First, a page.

LATEST NEWS HEADLINES

Glossary

This list isn’t intended to be a complete list of legal terms and important cases; rather, it’s just to help get through some of the articles that we link to on the website or post on Pocket. If there are any terms you’d like to see added, drop us a line at innocentorguk@gmail.com.

Term

Description

Link

Actus Reus In law, there are generally two criteria required to find someone guilty of a crime, known as actus reus and mens rea. Actus reus means ‘guilty act’ in Latin. Simply put, it means that there must have been an action that contributed to the crime. For example, in a murder case the actus reus could be the act of shooting or stabbing someone, but the definition of what a guilty act is can be very wide. In theory if there is no guilty act there can be no guilty verdict, although the principle of Joint Enterprise somewhat puts paid to that principle.

See also: mens rea, joint enterprise.

Wikipedia
Mens rea In law, there are generally two criteria required to find someone guilty of a crime, known as actus reus and mens rea. Mens rea means ‘guilty mind’ in Latin. Simply put, it means that there must have been either a deliberate intention (or a negligent wrecklessness) that contributed to the crime. For example, in a murder case the mens rea could be the act of buying a gun or hiring a hitman, but the definition what constitutes a guilty mind is can be very wide. In theory if there is no guilty mind there can be no guilty verdict, although the principle of Joint Enterprise somewhat puts paid that principle.

See also: actus reus, joint enterprise.

Wikipedia
Public Interest Immunity “Public-interest immunity (PII) is a principle of English common law under which the English courts can grant a court order allowing one litigant to refrain from disclosing evidence to the other litigants where disclosure would be damaging to the public interest” (Wikipedia). Under normal circumstances, all evidence gathered “which might reasonably be considered capable of undermining the case for the prosecution against the accused, or of assisting the case for the accused” (CPS) should be shared from the Defence to the Prosecution and vice versa. PII reverses that; it states that under certain circumstances one side can withhold disclosure evidence from the other side because it is not in the public interest to reveal the evidence.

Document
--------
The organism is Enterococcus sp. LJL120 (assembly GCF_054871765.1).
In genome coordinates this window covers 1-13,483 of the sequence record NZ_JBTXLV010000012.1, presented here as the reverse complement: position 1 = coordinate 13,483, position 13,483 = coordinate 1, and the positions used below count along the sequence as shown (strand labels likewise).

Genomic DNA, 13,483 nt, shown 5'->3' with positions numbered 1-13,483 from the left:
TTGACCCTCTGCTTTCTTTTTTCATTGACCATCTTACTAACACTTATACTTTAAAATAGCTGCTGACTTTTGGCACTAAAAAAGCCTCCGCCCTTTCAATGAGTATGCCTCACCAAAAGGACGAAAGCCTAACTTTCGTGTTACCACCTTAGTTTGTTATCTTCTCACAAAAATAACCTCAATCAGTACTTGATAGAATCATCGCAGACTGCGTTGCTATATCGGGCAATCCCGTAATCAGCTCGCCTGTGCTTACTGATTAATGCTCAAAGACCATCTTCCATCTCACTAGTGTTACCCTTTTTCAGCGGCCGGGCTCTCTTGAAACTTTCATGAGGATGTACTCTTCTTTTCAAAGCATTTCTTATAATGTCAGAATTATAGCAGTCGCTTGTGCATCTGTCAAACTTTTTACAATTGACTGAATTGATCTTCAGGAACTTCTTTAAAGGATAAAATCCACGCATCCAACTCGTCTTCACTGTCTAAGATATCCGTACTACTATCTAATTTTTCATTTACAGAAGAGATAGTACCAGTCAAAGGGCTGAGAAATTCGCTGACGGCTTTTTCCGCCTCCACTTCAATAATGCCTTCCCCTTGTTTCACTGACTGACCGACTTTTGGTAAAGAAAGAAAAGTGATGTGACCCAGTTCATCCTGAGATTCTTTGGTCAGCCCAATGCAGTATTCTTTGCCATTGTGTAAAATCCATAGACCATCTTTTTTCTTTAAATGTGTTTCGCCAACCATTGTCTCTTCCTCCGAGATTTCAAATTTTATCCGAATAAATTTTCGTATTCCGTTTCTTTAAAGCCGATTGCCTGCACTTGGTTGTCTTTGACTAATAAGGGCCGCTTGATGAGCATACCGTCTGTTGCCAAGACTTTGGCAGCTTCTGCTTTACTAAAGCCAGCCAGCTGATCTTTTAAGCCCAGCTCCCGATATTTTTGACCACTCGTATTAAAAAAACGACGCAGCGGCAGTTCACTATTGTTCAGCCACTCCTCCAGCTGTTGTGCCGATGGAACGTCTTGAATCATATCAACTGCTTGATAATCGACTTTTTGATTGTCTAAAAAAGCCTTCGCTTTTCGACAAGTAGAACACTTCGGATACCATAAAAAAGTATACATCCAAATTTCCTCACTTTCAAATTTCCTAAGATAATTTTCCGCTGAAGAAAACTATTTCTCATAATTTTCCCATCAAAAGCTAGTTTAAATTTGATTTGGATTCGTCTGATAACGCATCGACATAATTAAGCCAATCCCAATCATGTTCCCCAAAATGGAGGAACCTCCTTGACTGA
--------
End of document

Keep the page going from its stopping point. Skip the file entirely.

For example: let’s say that a terrorist suspect has been arrested and brought to trial. Evidence against the suspect has come from a secret agent working under deep cover within the terrorist cell. Obviously, if the name of the agent were to be revealed at trial it would both threaten his safety and limit the chances of further intelligence of terrorist activities. Therefore, any evidence that could possibly identify him can be withheld by the Prosecution, assuming that they successfully apply of a PII certificate.

The problems occur when these exemptions are granted seemingly without being in the public interest. In the case of Ishtiaq Ahmed, for example, Ahmed made a formal complaint about the behaviour of Thames Valley Police. The Police Complaints Authority supervised an investigation into them by Bedfordshire Police. When the investigation was done, the Crown Prosecution Service successfully applied to the High Court to suppress the results on the grounds of Public Interest Immunity. However, a number of officers attached to the case later found themselves in trouble and Ahmed and his team have not been allowed access to the results of the investigation.

Wikipedia
Term Description Click here
Term Description Click here
%d bloggers like this: